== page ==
Other signs of our long compacency are not hard to spot; the shambolic response to last year's anthrax scare comes to mind. Politically, public health is a vanity zone, staffed by nonentities, joke figures or race tokens. The office of U.S. Surgeon General is a pure tokenism slot: the current nominee is Hispanic, the current "fill-in" acting office holder is Japanese-American, and the two previous incumbents were black. I do not wish to disparage the abilities of these persons, about whom I know very little; but anyone with a clue about the nation's political life must surely understand that an unbroken run of "diversity" appointments like that is a plain sign that the office is not taken seriously.
To see the kind of consequences this might have, just look at the Department of Transportation. Prior to last September 11th, nobody took that seriously, either. In making his cabinet appointments, George W. Bush felt free to assign the Department not merely to a token, but to a twofer token: Norman Mineta — token Asian-American and token Democrat. The results are on display at an airport departure gate near you. Since September 11th, of course, Transportation has become a very serious matter indeed, and Underperformin' Norman should have been fired and replaced with somebody who knows his fingers from his thumbs. Ah, but here you bump up against the other problem with tokens: you can't fire them. That would be "racist."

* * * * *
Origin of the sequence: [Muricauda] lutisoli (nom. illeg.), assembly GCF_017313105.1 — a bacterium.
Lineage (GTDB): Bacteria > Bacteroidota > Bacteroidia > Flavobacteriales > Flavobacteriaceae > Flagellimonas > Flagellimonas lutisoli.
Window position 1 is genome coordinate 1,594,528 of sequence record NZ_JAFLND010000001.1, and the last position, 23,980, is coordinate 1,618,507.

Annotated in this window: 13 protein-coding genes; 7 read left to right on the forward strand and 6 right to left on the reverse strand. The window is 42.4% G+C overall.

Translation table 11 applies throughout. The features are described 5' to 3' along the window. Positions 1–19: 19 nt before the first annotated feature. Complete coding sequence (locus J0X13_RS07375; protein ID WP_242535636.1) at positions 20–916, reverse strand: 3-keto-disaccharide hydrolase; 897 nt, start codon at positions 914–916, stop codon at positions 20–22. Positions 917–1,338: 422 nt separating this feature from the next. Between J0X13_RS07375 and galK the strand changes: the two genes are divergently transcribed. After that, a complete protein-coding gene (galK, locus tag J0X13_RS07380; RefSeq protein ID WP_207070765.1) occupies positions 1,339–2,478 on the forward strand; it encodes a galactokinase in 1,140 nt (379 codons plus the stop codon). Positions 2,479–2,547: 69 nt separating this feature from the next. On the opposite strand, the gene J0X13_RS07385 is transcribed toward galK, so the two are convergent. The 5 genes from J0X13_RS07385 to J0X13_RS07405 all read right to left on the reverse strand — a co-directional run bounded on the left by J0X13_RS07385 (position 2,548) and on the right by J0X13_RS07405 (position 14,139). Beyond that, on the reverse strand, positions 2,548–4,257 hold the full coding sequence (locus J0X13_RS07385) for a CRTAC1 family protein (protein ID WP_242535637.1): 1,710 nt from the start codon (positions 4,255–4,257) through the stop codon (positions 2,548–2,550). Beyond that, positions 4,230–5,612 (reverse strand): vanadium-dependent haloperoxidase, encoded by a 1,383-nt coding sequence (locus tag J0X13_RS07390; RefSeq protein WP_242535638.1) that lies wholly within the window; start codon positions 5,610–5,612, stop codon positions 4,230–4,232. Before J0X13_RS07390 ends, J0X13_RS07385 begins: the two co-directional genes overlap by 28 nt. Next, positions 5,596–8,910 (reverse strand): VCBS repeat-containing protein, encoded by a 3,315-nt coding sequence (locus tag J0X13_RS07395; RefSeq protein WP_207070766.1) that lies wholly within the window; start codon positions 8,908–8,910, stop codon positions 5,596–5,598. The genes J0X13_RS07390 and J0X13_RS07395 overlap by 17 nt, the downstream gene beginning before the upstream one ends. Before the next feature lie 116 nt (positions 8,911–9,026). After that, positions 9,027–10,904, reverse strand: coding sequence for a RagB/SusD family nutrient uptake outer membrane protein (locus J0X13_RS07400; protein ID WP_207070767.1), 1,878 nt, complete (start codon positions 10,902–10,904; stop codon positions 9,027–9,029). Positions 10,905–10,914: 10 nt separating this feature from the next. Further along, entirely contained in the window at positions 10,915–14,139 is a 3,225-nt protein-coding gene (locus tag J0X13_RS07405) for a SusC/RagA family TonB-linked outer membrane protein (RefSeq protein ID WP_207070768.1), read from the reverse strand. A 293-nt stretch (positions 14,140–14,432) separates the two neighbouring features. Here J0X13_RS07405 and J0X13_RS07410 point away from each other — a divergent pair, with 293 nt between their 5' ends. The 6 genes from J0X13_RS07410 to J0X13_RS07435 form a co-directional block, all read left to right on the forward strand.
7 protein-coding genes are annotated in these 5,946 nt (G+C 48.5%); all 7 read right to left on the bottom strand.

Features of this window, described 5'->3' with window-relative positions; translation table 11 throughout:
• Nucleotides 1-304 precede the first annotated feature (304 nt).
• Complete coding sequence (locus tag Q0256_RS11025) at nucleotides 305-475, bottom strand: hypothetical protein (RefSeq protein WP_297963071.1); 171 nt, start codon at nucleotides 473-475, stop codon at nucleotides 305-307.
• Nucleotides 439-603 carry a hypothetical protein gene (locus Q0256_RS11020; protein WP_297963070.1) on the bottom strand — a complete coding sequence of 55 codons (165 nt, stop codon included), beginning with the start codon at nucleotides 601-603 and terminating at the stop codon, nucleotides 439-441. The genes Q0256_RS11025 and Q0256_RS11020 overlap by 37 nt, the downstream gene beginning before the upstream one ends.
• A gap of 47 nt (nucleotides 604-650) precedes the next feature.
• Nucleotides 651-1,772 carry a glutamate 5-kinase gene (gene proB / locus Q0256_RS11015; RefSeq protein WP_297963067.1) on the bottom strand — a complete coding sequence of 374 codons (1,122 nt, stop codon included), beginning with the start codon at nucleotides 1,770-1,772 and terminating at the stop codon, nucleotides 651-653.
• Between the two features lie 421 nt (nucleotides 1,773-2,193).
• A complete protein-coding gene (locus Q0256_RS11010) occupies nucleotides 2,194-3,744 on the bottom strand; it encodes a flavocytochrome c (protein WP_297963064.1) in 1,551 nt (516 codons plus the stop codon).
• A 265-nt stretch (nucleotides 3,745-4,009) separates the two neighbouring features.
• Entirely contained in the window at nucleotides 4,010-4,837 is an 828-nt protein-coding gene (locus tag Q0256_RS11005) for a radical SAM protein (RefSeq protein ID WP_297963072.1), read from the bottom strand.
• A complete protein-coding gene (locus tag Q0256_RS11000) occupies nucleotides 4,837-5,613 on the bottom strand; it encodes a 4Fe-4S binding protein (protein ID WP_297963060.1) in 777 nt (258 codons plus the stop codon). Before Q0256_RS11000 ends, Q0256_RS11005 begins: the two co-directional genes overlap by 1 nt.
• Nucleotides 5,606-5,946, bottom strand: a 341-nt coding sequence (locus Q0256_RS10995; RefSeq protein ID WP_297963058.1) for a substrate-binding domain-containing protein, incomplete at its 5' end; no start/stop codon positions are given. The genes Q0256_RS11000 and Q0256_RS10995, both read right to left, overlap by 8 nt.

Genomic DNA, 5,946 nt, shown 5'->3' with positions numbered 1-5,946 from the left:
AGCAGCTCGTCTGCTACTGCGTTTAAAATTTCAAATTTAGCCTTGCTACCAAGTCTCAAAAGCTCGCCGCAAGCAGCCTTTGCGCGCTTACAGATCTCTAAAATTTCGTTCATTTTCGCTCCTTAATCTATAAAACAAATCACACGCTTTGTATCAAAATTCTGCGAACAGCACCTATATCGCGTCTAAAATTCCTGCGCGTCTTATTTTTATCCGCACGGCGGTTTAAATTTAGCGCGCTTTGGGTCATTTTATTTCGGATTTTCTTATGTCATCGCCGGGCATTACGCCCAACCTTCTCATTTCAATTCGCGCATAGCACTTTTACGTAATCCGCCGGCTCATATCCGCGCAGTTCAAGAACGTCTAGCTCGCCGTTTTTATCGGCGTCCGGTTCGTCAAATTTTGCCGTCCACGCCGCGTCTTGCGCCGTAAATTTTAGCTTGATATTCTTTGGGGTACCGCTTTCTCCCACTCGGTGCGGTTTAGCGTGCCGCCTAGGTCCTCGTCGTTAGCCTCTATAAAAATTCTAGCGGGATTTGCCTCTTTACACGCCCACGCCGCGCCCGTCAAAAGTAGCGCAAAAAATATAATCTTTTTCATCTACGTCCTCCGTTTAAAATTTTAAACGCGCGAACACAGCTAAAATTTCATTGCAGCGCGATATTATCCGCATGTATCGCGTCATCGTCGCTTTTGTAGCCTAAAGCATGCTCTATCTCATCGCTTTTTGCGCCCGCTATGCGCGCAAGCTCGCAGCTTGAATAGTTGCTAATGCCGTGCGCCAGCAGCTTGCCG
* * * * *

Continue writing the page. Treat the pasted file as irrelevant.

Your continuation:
So we are stuck with some token as Surgeon General. (A token might, of course, be perfectly competent. If so, however, this is sheer good luck. His competence is accidental, because he was not hired for competence.) In the event of a major public-health disaster — an epidemic of serious infectious disease, or a determined bio-terror attack — an incompetent Surgeon General would bring the same lunacy to clinics and hospitals that Mineta has wreaked on airports. Political Correctness may yet be the death of us — not just the odd planeload of us, but tens of millions of us.
It would therefore be nice to think that we can afford to continue our relaxed attitude to public health issues. One's natural tendency to languish in complacency is reinforced by noticing that most* of those sounding the public-health alarm are lefty nuisances — like those tiresome AIDS activists, or author Laurie Garret (The Coming Plague). And indeed, if you think that war offers tremendous opportunities for government to expand its control over our lives and property, imagine how much power people would gladly yield up to the authorities in a plague time. War may be the health of the State, but I suspect a full-blown general epidemic would really put apples in its cheeks. One more reason — as if one more were needed! — to pray that our worst public-health nightmares never come true.
As for man, there is little reason to think that he can in the long run escape the fate of other creatures, and if there is a biological law of flux and reflux, his situation is now a highly perilous one. During ten thousand years his numbers have been on the upgrade in spite of wars, pestilences, and famines. This increase in population has become more and more rapid. Biologically, man has for too long a time been rolling an uninterrupted run of sevens.
— Earth Abides, by George R. Stewart
* Not all. Occasional NR contributor "Theodore Dalrymple," who is actually a medical doctor, has spoken out about the public-health threat to his native Britain from diseases brought in by Third-World immigrants. Over here, Sally Satel has taken on related issues in her book PC, M.D.: How Political Correctness is Corrupting Medicine.